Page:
December 17th, 2015
Episode 183 of 487 episodes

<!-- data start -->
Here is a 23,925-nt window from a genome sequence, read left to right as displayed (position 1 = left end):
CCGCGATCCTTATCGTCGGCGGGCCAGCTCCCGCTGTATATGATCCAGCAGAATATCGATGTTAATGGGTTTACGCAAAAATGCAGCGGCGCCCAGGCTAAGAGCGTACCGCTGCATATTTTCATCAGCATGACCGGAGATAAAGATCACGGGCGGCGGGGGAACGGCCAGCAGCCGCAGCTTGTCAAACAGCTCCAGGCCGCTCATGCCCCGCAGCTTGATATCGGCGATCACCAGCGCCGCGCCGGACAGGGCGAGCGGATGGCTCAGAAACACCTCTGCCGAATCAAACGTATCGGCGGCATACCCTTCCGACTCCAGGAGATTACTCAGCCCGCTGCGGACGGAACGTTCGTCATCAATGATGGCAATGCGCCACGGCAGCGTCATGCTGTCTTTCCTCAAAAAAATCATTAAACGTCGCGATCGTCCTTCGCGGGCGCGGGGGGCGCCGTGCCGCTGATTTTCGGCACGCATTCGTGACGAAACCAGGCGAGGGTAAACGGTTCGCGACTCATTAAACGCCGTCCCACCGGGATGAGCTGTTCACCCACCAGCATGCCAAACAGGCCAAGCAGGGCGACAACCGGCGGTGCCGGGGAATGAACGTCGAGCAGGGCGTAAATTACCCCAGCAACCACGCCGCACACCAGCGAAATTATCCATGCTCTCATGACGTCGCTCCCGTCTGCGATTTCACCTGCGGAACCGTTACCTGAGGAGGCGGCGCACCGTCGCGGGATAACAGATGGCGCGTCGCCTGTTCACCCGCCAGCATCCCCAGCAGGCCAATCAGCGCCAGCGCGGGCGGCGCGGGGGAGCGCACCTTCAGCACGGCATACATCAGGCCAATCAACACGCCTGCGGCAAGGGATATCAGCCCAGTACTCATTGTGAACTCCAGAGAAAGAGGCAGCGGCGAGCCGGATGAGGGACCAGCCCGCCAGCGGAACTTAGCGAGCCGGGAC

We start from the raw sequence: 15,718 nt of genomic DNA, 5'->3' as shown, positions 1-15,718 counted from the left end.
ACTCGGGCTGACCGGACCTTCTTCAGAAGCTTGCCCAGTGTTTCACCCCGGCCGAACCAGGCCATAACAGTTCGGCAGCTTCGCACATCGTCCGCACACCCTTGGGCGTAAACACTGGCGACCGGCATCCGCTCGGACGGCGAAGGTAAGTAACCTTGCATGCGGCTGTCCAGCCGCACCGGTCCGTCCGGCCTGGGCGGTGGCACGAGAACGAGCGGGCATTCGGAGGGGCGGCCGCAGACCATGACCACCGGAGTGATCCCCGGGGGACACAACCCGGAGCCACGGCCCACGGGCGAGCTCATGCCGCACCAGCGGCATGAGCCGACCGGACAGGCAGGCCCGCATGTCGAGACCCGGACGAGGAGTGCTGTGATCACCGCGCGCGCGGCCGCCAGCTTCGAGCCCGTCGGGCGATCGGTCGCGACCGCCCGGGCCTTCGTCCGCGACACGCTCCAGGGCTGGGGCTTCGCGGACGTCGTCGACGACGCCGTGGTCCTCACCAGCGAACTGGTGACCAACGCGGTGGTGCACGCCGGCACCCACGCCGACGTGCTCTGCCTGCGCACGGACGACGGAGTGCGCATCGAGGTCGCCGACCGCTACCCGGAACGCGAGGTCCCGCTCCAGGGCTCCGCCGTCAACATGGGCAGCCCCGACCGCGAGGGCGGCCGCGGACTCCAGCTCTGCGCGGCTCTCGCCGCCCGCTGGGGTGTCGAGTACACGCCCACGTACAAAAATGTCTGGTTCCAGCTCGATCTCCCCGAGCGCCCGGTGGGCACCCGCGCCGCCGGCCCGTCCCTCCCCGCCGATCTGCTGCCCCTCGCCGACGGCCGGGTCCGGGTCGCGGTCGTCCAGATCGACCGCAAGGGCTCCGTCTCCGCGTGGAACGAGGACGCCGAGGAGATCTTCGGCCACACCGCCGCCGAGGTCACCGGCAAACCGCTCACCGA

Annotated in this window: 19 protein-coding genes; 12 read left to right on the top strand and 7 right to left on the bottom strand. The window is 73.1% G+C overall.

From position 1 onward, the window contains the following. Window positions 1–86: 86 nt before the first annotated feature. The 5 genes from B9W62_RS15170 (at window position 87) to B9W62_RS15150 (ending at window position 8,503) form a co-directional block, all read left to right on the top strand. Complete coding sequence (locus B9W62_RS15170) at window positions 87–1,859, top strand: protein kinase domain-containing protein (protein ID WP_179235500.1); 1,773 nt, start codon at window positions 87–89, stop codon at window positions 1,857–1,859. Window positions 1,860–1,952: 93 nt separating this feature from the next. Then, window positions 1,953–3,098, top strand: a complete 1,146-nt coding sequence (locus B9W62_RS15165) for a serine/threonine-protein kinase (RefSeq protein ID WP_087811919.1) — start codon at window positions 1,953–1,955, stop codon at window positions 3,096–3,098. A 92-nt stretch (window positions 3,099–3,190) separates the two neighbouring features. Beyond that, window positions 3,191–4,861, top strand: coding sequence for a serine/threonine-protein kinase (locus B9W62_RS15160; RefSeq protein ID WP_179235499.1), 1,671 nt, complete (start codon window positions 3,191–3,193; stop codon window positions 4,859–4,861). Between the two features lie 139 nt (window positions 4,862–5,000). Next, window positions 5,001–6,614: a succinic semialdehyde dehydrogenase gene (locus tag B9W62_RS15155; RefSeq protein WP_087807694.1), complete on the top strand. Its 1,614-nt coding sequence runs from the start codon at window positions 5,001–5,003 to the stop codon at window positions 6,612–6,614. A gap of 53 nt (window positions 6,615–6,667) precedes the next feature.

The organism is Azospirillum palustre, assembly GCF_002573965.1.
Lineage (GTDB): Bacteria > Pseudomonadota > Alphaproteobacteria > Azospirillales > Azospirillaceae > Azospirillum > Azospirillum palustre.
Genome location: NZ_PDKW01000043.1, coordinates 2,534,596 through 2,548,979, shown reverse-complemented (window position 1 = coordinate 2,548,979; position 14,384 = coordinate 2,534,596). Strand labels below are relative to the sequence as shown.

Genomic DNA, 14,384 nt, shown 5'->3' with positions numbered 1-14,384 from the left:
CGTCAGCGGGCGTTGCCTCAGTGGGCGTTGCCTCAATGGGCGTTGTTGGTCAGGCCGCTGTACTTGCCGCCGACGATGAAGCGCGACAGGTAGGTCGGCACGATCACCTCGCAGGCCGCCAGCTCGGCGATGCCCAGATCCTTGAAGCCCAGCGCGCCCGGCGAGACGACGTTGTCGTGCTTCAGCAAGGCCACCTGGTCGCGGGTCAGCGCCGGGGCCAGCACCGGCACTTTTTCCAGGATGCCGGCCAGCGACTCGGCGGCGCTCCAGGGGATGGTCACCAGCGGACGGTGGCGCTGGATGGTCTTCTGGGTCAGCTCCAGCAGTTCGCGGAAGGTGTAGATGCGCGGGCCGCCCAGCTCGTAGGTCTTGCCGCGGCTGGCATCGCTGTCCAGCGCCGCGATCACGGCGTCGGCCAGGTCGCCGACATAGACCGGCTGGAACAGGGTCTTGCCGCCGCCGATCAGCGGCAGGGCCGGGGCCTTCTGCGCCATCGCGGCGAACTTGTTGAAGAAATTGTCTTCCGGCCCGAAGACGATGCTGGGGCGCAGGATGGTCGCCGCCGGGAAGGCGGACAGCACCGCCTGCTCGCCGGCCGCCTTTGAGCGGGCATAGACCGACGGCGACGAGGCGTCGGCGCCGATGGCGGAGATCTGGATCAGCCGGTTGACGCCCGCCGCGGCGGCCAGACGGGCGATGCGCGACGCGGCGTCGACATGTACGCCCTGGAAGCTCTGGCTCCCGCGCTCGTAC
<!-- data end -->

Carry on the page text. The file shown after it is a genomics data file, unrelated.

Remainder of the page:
When I was developing my Four Tendencies framework – which divides people into the categories of Upholder, Questioner, Obliger, or Rebel — I often asked people, “How do you feel about New Year’s resolutions?” I heard from a lot of people who said, “I hate New Year’s resolutions, because for so long I made them, but could never keep them.” And certainly most people don’t manage to keep their New Year’s resolutions — four out of five people break their resolutions, and a third don’t make it until the end of January. But that doesn’t make it any less frustrating to try and fail with an important resolution. In my book Better Than Before, I describe the multiple strategies we can exploit to change our habits — which matters for New Year’s resolutions, because just about every New Year’s resolution involves a habit change. When we’re trying to master our habits, it’s important to be aware of the justifications or arguments that we sometimes invoke that interfere with keeping a good habit. They slip in so easily and quickly, it can be hard to spot them. Be on the look-out for these five popular lines of thoughts — ...
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